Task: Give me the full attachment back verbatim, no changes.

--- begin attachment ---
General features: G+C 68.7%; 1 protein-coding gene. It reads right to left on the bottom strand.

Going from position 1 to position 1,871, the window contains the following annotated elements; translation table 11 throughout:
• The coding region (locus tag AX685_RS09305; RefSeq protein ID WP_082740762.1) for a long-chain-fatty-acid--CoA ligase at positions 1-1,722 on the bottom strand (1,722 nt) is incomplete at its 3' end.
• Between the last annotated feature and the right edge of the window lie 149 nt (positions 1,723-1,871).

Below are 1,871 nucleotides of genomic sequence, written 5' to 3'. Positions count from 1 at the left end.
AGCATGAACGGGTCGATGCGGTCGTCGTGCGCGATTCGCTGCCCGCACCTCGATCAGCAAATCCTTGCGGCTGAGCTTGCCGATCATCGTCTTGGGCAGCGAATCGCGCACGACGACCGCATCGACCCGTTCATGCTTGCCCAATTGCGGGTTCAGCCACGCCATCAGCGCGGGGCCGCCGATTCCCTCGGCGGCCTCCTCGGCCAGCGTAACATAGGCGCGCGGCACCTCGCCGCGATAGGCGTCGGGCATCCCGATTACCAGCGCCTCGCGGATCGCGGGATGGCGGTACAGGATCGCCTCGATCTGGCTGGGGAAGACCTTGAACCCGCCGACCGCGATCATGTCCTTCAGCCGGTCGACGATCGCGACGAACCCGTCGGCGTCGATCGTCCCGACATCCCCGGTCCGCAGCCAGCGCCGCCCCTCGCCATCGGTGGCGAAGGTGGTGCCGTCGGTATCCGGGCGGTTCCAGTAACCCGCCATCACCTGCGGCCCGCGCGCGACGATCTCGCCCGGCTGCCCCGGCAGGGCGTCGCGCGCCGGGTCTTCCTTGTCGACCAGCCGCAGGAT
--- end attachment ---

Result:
General features: G+C 68.7%; 1 protein-coding gene. It reads right to left on the bottom strand.

Going from position 1 to position 1,871, the window contains the following annotated elements; translation table 11 throughout:
• The coding region (locus tag AX685_RS09305; RefSeq protein ID WP_082740762.1) for a long-chain-fatty-acid--CoA ligase at positions 1-1,722 on the bottom strand (1,722 nt) is incomplete at its 3' end.
• Between the last annotated feature and the right edge of the window lie 149 nt (positions 1,723-1,871).

Below are 1,871 nucleotides of genomic sequence, written 5' to 3'. Positions count from 1 at the left end.
AGCATGAACGGGTCGATGCGGTCGTCGTGCGCGATTCGCTGCCCGCACCTCGATCAGCAAATCCTTGCGGCTGAGCTTGCCGATCATCGTCTTGGGCAGCGAATCGCGCACGACGACCGCATCGACCCGTTCATGCTTGCCCAATTGCGGGTTCAGCCACGCCATCAGCGCGGGGCCGCCGATTCCCTCGGCGGCCTCCTCGGCCAGCGTAACATAGGCGCGCGGCACCTCGCCGCGATAGGCGTCGGGCATCCCGATTACCAGCGCCTCGCGGATCGCGGGATGGCGGTACAGGATCGCCTCGATCTGGCTGGGGAAGACCTTGAACCCGCCGACCGCGATCATGTCCTTCAGCCGGTCGACGATCGCGACGAACCCGTCGGCGTCGATCGTCCCGACATCCCCGGTCCGCAGCCAGCGCCGCCCCTCGCCATCGGTGGCGAAGGTGGTGCCGTCGGTATCCGGGCGGTTCCAGTAACCCGCCATCACCTGCGGCCCGCGCGCGACGATCTCGCCCGGCTGCCCCGGCAGGGCGTCGCGCGCCGGGTCTTCCTTGTCGACCAGCCGCAGGAT